“It is hard for me to address the court after listening to the pain and anguish expressed in the statements today,” Maxwell said in her soft British accent. “I want to acknowledge their suffering and empathize. I empathize deeply with all the victims in this case.”
“It is the greatest regret of my life that I ever met Mr. Epstein,” she added.
Some victims broke down as Maxwell made her remarks.
“To you, all the victims, those who came to court and those outside, I’m sorry for the pain you experienced,” Maxwell said. “I hope my conviction and harsh and unusual incarceration brings you closure … some measure of peace and finality.”
Before imposing the sentence, Judge Nathan said she disagreed that Maxwell had encountered any mistreatment behind bars, saying she had likely had more privileges than lesser-known inmates during COVID. She also said that Maxwell’s wealth and high profile wouldn’t weigh into her prison term. “Whether you are rich or poor, powerful or unknown, no one is above the law,” Nathan declared.
“Today’s sentence will attempt to acknowledge the harm Ghislaine Maxwell caused,” she said.
After Maxwell heard her fate, Sternheim requested Maxwell be sent to the Bureau of Prisons women’s facility in Danbury, Connecticut, and be enrolled in a Female Integrated Treatment program to deal with past family trauma.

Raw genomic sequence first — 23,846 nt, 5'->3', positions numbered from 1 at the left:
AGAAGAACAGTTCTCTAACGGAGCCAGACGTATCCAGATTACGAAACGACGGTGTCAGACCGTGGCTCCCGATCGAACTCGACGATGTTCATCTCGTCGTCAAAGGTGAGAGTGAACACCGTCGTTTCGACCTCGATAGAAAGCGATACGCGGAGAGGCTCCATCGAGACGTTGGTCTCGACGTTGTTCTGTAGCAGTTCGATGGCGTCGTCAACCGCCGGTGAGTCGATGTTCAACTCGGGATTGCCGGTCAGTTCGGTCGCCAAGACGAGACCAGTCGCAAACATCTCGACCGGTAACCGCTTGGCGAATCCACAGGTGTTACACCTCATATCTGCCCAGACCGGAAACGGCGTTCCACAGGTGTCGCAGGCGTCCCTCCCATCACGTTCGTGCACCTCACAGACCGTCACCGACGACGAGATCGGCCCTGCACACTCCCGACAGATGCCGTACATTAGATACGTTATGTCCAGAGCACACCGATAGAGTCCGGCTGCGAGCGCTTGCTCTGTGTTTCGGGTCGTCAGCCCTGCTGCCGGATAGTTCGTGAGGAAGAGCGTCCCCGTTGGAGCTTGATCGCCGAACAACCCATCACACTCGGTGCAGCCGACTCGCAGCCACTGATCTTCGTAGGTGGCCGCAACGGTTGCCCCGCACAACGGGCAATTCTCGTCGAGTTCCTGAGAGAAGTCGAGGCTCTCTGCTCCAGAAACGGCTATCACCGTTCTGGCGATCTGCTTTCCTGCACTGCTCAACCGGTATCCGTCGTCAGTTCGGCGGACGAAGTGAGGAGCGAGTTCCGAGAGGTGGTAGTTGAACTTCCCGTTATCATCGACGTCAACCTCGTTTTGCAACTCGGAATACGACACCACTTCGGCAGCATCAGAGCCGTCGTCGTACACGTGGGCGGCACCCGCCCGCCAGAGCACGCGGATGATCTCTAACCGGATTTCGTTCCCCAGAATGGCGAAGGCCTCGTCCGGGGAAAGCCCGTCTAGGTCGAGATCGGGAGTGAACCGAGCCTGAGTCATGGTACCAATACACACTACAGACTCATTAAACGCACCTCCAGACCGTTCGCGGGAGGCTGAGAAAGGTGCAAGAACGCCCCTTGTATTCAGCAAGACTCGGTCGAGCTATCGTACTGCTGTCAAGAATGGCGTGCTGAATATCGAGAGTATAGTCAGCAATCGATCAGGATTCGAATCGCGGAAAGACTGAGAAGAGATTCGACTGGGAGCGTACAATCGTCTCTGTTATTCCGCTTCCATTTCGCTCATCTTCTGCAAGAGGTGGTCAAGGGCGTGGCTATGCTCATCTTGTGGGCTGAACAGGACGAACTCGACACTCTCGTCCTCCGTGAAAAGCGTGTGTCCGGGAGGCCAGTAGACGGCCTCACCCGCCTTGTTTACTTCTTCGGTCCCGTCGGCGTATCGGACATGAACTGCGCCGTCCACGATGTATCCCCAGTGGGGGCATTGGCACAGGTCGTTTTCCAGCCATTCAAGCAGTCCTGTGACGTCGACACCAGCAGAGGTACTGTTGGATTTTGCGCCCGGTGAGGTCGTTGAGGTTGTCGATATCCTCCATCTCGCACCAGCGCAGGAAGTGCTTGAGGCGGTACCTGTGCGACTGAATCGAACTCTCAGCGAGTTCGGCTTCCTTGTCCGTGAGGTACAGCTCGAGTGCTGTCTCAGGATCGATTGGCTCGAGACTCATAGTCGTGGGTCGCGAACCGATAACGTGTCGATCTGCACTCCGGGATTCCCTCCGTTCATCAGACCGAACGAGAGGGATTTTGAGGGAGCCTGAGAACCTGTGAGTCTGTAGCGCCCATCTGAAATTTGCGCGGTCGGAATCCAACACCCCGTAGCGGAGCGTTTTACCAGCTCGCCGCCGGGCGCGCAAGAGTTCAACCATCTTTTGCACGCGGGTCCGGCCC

The sentencing marked the end of a years-long battle for justice by Epstein and Maxwell’s victims, and several of them flew into New York to observe it.
Farmer told the court, “Maxwell had many opportunities to come clean, but instead continued to make choices that caused more harm. When my sister and I first spoke out to the media about what happened to us, Maxwell lied about us and threatened Maria, thus helping shut down investigations into Epstein’s behavior so they could together continue to harm children and young women.”
“I ask you to bear in mind how Maxwell’s unwillingness to acknowledge her crimes, her lack of remorse, and her repeated lies about her victims created the need for many of us to engage in a long fight for justice that has felt like a black hole sucking in our precious time, energy, and well-being for much too long now,” Farmer added.
Farmer testified that Maxwell and Epstein preyed on her in 1996 when she was 16 and visited them in New Mexico and that Maxwell groped her chest during a massage.
When she read her statement in court, Farmer began to cry as she described how her older sister, Maria, was assaulted by Epstein and Maxwell and said their threats forced her into hiding and negatively impacted her health. “As my family watched her grow more isolated and more physically ill from the stress of all of it, we all felt powerless,” Annie said.